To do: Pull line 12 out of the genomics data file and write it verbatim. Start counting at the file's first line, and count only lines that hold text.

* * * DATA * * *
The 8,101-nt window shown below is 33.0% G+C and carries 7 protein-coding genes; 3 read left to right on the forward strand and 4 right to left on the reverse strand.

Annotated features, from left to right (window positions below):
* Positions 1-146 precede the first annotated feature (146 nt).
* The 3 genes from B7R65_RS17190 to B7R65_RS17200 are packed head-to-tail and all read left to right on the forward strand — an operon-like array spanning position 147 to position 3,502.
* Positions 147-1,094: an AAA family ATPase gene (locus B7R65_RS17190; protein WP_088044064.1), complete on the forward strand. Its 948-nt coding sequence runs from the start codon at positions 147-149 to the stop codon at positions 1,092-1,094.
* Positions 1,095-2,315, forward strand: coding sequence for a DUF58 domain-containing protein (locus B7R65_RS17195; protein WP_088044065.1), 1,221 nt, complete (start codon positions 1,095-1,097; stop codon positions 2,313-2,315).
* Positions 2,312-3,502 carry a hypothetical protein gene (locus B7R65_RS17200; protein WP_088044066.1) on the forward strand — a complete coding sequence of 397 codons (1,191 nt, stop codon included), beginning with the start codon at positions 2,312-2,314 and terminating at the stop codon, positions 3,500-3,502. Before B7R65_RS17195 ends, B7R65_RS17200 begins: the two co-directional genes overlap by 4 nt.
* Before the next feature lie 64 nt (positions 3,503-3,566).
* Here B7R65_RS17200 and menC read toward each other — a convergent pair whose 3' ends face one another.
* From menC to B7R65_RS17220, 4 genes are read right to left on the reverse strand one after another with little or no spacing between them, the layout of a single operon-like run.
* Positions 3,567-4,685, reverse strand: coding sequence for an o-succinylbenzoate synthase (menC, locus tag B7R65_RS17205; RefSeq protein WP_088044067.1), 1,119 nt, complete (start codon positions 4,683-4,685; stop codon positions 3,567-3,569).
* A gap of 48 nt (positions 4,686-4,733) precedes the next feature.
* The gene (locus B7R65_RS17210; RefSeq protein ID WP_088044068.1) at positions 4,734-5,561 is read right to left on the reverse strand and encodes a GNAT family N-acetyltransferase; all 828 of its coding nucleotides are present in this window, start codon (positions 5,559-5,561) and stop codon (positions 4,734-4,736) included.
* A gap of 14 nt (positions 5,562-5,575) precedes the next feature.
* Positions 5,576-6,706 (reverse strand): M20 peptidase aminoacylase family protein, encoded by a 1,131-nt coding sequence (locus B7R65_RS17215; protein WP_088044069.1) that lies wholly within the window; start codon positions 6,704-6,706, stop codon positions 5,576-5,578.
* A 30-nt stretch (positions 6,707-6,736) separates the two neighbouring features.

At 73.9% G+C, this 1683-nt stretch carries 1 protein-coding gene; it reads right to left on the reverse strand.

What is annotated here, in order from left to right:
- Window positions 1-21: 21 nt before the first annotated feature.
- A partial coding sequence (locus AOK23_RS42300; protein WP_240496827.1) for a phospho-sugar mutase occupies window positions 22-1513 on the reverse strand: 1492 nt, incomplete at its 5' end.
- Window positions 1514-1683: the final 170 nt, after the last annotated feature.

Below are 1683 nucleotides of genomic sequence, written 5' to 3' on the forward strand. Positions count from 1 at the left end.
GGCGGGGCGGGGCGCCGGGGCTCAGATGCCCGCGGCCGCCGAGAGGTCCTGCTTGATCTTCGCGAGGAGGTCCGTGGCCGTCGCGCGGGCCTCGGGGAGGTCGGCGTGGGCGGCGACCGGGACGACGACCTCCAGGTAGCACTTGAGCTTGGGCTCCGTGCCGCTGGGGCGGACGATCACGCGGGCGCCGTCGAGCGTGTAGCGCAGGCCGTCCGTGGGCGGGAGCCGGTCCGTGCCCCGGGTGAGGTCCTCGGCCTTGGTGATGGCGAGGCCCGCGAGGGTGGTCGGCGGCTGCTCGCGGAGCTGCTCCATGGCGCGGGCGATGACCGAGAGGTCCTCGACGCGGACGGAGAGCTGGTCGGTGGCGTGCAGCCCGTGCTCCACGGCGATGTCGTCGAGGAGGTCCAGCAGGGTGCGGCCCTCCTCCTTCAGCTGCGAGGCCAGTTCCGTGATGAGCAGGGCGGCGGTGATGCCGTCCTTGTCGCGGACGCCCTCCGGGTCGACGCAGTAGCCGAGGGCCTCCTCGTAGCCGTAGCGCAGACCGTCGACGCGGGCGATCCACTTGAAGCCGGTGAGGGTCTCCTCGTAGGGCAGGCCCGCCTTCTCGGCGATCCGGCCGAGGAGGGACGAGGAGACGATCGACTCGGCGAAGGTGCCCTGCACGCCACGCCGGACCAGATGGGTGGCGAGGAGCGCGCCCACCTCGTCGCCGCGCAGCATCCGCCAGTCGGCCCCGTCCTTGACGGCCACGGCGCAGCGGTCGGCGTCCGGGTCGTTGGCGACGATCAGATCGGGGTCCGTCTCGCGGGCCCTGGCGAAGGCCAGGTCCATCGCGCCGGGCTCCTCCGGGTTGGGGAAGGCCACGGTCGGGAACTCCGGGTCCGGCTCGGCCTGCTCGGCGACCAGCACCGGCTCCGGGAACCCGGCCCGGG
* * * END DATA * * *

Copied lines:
* A gap of 48 nt (positions 4,686-4,733) precedes the next feature.